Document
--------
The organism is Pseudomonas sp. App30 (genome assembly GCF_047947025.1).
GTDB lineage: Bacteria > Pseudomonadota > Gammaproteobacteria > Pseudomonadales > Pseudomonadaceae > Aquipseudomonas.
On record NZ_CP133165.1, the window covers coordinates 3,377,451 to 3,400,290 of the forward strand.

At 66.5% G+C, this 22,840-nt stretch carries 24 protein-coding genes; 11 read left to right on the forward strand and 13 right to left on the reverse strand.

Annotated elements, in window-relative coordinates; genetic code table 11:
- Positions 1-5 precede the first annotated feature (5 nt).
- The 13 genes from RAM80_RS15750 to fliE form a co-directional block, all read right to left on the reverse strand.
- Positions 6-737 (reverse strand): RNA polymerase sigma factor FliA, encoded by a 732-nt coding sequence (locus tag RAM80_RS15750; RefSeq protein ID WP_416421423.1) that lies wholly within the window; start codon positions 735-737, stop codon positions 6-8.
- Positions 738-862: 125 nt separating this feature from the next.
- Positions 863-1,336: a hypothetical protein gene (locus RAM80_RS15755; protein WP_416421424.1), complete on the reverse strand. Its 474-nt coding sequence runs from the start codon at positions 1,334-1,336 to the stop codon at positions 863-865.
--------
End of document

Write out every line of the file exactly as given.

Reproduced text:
The organism is Pseudomonas sp. App30 (genome assembly GCF_047947025.1).
GTDB lineage: Bacteria > Pseudomonadota > Gammaproteobacteria > Pseudomonadales > Pseudomonadaceae > Aquipseudomonas.
On record NZ_CP133165.1, the window covers coordinates 3,377,451 to 3,400,290 of the forward strand.

At 66.5% G+C, this 22,840-nt stretch carries 24 protein-coding genes; 11 read left to right on the forward strand and 13 right to left on the reverse strand.

Annotated elements, in window-relative coordinates; genetic code table 11:
- Positions 1-5 precede the first annotated feature (5 nt).
- The 13 genes from RAM80_RS15750 to fliE form a co-directional block, all read right to left on the reverse strand.
- Positions 6-737 (reverse strand): RNA polymerase sigma factor FliA, encoded by a 732-nt coding sequence (locus tag RAM80_RS15750; RefSeq protein ID WP_416421423.1) that lies wholly within the window; start codon positions 735-737, stop codon positions 6-8.
- Positions 738-862: 125 nt separating this feature from the next.
- Positions 863-1,336: a hypothetical protein gene (locus RAM80_RS15755; protein WP_416421424.1), complete on the reverse strand. Its 474-nt coding sequence runs from the start codon at positions 1,334-1,336 to the stop codon at positions 863-865.